People chastised Richard Anderson yesterday, but what he said isn’t so outrageous. Can the big three be linked to terror organizations? It’s not that far fetched, as someone noted above where terrorists are hiding out, such as Khaleed Mashal. Oh yeah, and where did the terrorists who were traded for Bowe Bergdahl insist on living? Oh thats right, Qatar…

  16. Al Baker’s defensiveness reminded me of a popular question psychologists would ask when starting marital therapy sessions: What percentage of responsibility do you think your behavior has in creating the problems and discontent in your marriage?

    He comes across as a guy who believes his lovers never fake their orgasms and cling on his every word. To his repeated argument that every employee understands the contract before signing it, I would retort not even a Harvard Law graduate would presume to understand every clause and stipulation in any employment contract. There is a reason civil courts have backlogs of cases.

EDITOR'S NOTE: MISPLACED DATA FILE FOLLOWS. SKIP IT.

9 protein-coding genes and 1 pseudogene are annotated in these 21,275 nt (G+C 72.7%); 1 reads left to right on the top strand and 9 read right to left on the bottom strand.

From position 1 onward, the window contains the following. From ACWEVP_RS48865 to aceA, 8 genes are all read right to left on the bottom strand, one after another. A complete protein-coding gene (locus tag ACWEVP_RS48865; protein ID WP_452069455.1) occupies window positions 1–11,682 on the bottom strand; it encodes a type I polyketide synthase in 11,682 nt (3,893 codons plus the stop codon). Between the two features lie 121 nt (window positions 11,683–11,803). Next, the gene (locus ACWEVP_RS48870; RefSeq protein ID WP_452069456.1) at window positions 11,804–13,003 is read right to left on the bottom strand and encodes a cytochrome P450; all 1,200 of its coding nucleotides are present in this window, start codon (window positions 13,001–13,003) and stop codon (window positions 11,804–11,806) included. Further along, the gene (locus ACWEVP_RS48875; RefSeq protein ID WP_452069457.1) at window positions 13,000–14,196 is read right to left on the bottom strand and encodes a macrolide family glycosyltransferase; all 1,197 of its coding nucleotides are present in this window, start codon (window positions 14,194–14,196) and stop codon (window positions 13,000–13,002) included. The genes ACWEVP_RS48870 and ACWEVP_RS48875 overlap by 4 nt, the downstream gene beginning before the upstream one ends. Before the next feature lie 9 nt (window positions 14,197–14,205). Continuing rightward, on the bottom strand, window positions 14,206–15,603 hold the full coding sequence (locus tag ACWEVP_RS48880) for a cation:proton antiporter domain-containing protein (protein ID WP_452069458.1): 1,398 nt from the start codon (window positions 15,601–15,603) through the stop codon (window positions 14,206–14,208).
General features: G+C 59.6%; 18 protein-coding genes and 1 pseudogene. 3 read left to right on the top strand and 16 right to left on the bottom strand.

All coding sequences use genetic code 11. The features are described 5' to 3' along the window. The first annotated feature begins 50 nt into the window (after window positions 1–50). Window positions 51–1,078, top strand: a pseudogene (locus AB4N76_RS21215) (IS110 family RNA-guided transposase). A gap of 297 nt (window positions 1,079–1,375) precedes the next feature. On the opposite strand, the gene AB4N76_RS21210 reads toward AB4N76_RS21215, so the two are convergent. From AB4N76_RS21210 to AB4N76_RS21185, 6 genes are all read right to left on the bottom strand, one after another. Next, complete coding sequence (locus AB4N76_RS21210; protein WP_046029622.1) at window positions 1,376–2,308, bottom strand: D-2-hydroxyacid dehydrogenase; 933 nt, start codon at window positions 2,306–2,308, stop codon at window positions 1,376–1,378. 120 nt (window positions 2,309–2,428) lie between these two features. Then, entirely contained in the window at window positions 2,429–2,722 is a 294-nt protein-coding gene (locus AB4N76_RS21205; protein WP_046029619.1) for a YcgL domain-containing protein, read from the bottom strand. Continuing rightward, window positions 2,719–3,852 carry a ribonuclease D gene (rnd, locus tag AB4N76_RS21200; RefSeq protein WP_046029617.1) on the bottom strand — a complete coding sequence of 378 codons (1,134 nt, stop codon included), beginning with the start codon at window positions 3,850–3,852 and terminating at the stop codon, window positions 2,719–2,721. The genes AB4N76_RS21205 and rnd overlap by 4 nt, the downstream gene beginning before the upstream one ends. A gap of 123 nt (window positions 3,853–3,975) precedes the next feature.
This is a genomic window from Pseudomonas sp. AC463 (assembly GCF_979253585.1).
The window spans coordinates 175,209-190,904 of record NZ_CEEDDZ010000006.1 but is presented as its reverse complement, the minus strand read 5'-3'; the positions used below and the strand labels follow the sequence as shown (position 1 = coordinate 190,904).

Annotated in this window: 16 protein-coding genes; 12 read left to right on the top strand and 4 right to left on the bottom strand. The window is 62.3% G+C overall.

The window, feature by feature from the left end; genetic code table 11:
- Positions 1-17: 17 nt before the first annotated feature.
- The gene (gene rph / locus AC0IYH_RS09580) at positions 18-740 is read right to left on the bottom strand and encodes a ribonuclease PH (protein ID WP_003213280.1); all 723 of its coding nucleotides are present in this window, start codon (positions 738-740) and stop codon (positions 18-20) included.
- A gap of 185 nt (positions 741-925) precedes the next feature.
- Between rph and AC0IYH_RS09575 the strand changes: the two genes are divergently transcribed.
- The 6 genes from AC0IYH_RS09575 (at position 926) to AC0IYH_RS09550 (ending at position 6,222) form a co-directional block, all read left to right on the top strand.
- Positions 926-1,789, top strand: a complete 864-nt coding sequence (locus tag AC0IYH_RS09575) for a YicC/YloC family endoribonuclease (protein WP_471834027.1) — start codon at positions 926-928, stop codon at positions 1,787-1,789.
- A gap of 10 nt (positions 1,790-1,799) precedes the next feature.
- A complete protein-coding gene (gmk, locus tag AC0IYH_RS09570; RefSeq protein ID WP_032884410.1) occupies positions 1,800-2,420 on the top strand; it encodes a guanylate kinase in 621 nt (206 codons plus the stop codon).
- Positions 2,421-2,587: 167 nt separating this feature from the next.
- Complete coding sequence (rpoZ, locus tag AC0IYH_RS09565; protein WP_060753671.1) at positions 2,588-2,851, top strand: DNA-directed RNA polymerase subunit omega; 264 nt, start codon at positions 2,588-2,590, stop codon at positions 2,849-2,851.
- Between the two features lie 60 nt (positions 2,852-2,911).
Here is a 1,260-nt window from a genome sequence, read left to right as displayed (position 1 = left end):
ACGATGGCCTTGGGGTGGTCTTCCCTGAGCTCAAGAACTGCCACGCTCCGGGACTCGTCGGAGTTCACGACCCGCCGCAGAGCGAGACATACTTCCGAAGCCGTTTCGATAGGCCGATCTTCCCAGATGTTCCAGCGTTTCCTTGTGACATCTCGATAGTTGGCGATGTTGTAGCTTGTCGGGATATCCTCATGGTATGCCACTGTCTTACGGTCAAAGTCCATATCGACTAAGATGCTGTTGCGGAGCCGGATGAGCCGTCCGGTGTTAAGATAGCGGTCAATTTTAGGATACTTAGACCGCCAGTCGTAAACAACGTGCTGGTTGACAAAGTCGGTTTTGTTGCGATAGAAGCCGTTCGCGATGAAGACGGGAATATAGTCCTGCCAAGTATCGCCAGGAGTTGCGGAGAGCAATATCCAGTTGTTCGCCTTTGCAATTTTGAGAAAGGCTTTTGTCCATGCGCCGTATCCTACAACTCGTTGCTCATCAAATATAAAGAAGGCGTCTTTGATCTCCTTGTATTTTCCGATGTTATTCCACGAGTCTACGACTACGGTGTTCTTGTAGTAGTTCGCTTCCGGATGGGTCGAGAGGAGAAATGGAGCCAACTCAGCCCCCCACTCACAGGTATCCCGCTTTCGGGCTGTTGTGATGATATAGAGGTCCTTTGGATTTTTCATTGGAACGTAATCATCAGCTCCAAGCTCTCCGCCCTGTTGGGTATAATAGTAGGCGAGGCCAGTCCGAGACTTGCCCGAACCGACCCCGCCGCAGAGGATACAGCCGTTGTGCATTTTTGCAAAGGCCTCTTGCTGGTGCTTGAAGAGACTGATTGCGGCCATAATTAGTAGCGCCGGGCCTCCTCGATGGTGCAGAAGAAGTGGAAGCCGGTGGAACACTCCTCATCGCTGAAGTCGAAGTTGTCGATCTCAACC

17. Of course there is accountability – just not towards bloggers. I’m quite sure he’s accountable towards the owner of Qatar Airways. If the owner is happy, what else there is to have?

  18. @dbeach – I’m at a loss on your “substantial government subsidies” comment. Can you elaborate on what substantial subsidies airlines receive? They are the most heavily taxed industry in the US, which they pass on to us.

    Hell, I WISH the government subsidized US carriers (like the US government subsidizes ME airlines), so my ticket prices would go down!